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A Washington, D.C., jury acquitted former Clinton campaign attorney Michael Sussmann of lying to the FBI on Tuesday in the first legal test of special counsel John Durham’s investigation into the origins of the Trump/Russia collusion conspiracy theory.
Sussmann was charged with lying to the FBI during a September 2016 meeting with former FBI general counsel James Baker. Sussmann pleaded not guilty to the charges, arguing that he never lied to the FBI, and even if he did, the lie did not impact the FBI’s operations at all. Sussmann decided last week against testifying in his own defense.
Durham released a statement after the verdict, saying, “While we are disappointed in the outcome, we respect the jury’s decision and thank them for their service. I also want to recognize and thank the investigators and the prosecution team for their dedicated efforts in seeking truth and justice in this case.”
Durham alleged in Sussmann’s charging documents that the cybersecurity attorney intentionally misrepresented himself to gain an audience with Baker. Sussmann told the then-FBI lawyer that he was coming to the bureau as a good citizen, when in reality Sussmann was passing shaky opposition research on behalf of his clients: the Clinton campaign and tech executive Rodney Joffe.
Sussmann gave Baker later debunked evidence of a secret backchannel between the Trump Organization and Russia’s Alfa Bank. The FBI agents tasked with looking into the matter dismissed the data and Sussmann’s claims within a matter of days of investigating the probe.
As many as three donors to former Secretary of State Hillary Clinton sat on the jury, including one who also donated to Rep. Alexandria Ocasio-Cortez. Judge Christopher Cooper overruled objections from prosecutors to sit one of the Clinton donors after the man said he would “strive for impartiality as best I can.” It was not immediately clear whether the jurors in question took part in deciding the case or sat as alternates.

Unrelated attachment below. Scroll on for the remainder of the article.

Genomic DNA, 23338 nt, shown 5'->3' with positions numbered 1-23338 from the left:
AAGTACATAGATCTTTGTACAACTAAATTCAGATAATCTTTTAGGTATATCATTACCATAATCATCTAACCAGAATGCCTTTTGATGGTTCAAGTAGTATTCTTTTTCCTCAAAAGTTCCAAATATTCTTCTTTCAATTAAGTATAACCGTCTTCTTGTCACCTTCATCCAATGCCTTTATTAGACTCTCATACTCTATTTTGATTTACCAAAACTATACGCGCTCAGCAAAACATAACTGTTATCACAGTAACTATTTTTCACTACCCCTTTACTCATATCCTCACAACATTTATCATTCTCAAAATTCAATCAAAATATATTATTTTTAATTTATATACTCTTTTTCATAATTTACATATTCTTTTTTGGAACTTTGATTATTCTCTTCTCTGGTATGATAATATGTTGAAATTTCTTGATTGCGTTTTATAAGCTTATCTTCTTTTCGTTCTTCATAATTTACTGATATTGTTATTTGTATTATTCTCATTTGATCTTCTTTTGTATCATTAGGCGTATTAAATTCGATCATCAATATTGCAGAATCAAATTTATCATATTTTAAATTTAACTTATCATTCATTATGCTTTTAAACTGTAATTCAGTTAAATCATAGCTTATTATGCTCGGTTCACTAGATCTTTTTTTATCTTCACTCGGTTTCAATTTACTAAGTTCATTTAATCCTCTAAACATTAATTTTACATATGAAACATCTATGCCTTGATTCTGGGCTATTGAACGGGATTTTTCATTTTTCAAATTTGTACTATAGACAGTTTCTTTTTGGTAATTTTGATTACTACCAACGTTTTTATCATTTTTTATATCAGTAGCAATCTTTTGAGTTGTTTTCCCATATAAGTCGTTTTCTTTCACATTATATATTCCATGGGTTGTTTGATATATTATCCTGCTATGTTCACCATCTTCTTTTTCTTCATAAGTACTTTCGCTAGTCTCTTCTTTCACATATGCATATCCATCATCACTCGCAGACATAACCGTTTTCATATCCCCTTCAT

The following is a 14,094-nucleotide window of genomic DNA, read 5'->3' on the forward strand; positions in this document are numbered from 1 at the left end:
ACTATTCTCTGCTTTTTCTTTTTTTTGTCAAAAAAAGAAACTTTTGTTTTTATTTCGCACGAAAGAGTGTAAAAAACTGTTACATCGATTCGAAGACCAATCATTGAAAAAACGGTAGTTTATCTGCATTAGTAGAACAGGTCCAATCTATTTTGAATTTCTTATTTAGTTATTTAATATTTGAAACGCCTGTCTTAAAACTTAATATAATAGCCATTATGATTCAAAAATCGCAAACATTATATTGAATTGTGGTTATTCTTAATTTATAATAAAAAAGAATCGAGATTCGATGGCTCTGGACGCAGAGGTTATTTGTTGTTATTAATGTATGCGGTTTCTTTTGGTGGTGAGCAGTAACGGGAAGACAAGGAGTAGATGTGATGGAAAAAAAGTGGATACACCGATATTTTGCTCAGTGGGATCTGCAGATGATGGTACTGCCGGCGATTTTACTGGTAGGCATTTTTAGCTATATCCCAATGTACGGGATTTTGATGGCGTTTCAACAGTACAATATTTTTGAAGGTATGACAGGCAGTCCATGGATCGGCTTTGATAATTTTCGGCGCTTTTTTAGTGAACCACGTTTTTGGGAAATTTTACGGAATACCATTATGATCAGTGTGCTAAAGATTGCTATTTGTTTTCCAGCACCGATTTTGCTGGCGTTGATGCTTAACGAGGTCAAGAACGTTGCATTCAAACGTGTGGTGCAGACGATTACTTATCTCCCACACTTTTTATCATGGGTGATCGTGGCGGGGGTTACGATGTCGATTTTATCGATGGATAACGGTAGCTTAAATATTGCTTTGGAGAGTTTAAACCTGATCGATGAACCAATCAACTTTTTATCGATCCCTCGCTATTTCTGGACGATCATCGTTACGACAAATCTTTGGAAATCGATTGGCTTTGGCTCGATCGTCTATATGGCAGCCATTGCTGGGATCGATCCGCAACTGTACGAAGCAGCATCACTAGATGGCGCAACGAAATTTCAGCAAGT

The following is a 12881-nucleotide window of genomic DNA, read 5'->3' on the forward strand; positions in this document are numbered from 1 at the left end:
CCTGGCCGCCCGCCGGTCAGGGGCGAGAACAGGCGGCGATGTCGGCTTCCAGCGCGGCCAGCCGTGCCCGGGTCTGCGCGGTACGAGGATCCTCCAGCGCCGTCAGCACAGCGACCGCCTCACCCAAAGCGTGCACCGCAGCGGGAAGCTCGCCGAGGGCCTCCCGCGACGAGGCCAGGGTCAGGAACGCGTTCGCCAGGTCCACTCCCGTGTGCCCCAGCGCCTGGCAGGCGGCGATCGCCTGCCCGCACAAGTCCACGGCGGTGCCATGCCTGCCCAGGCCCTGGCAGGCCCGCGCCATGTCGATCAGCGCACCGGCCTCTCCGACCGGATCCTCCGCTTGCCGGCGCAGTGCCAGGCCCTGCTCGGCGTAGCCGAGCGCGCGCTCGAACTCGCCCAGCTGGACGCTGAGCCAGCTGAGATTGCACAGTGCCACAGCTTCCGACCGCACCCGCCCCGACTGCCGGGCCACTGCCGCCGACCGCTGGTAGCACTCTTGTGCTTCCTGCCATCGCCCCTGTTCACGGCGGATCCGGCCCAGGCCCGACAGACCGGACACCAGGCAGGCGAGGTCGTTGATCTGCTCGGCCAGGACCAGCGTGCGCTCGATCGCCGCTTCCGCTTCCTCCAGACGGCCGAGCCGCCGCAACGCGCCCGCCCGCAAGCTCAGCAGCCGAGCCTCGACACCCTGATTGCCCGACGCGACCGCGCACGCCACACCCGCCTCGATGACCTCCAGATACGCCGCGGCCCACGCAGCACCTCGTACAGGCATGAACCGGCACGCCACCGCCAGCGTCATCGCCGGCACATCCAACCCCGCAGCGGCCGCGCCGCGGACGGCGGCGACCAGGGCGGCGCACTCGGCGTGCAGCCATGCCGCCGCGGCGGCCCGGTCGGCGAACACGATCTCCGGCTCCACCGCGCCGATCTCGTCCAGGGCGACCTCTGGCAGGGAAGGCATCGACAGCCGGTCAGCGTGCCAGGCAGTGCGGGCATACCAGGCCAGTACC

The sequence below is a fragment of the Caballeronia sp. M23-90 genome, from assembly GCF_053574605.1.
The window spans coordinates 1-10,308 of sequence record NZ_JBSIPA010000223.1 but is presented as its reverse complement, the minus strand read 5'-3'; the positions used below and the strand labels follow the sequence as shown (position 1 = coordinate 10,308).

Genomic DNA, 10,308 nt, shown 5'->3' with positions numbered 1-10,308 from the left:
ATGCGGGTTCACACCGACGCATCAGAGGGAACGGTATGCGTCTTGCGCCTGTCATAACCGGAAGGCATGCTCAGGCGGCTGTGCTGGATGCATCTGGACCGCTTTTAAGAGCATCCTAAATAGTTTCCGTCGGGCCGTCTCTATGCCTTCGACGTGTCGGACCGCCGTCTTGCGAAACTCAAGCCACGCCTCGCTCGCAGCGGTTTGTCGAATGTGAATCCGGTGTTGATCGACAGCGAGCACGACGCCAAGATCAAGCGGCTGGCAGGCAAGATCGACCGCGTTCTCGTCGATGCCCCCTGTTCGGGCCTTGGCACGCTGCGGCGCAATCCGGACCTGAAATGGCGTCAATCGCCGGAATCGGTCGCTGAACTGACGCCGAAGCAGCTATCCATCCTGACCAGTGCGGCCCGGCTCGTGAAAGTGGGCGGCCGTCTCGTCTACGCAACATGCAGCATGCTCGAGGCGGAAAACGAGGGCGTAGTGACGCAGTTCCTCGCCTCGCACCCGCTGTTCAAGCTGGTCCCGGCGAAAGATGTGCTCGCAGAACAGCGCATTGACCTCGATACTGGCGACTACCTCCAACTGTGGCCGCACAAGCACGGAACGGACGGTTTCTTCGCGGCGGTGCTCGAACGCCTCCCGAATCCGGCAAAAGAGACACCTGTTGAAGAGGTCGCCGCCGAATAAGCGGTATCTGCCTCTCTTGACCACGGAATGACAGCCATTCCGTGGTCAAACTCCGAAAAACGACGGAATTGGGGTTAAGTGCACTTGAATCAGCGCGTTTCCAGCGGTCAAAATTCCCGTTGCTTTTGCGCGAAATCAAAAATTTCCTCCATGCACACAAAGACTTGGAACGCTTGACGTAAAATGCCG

Prosecutors pushed Cooper to remove another juror from the panel after she revealed that her high school daughter participates on the same crew team as Sussmann’s daughter. The juror said she was unaware of the connection during jury selection, and Cooper said her willingness to cooperate evidenced how serious she took her responsibilities as a juror.
Baker said during testimony that he is “100% confident” that Sussmann hid his clients during their September 19, 2016 meeting. Sussmann’s defense attorneys pointed out that Baker has made several conflicting statements about his recollection of the meeting before, however.
The charge in the indictment focuses narrowly on whether or not Sussmann lied to the FBI during the meeting with Baker, not whether Sussmann lied to Baker at all. A text Sussmann sent Baker the night before the meeting that Durham obtained after charging Sussmann shows the Clinton campaign attorney telling Baker that: “I’m coming on my own — not on behalf of a client or company — want to help the Bureau.”
After the meeting with Sussmann, Baker passed Sussmann’s information along to other FBI officials. Those officials wrote in contemporaneous notes in their meetings with Baker that Sussmann had represented himself to Baker as a concerned citizen, according to the FBI attorney.
Durham’s team of prosecutors presented billing statements that Sussmann had sent to the 2016 Clinton campaign for work he did the day of his meeting with Baker on a campaign “confidential project.” Sussmann was involved in a campaign effort to get the Alfa-Bank allegations into the press. Around the same time he was organizing the meeting with Baker, Sussmann was also shopping the Alfa-Bank evidence to a reporter at The New York Times.
Sussmann’s defense attorneys attempted to undercut prosecutors’ claims aboout the billing statement by pointing out that it does not detail exactly what Sussmann was doing or reference the FBI.
One of the FBI agents who investigated Sussmann’s purported evidence of an Alfa-Bank backchannel told jurors last week that the FBI’s top brass had claimed that the Sussmann’s data came from the Department of Justice, not the Clinton campaign lawyer. Heide and FBI agent Allison Sands initiated the investigation into the Alfa-Bank claims citing a “referral” from the Justice Department, according to electronic communications viewed by the jury.
This article has been updated with additional information.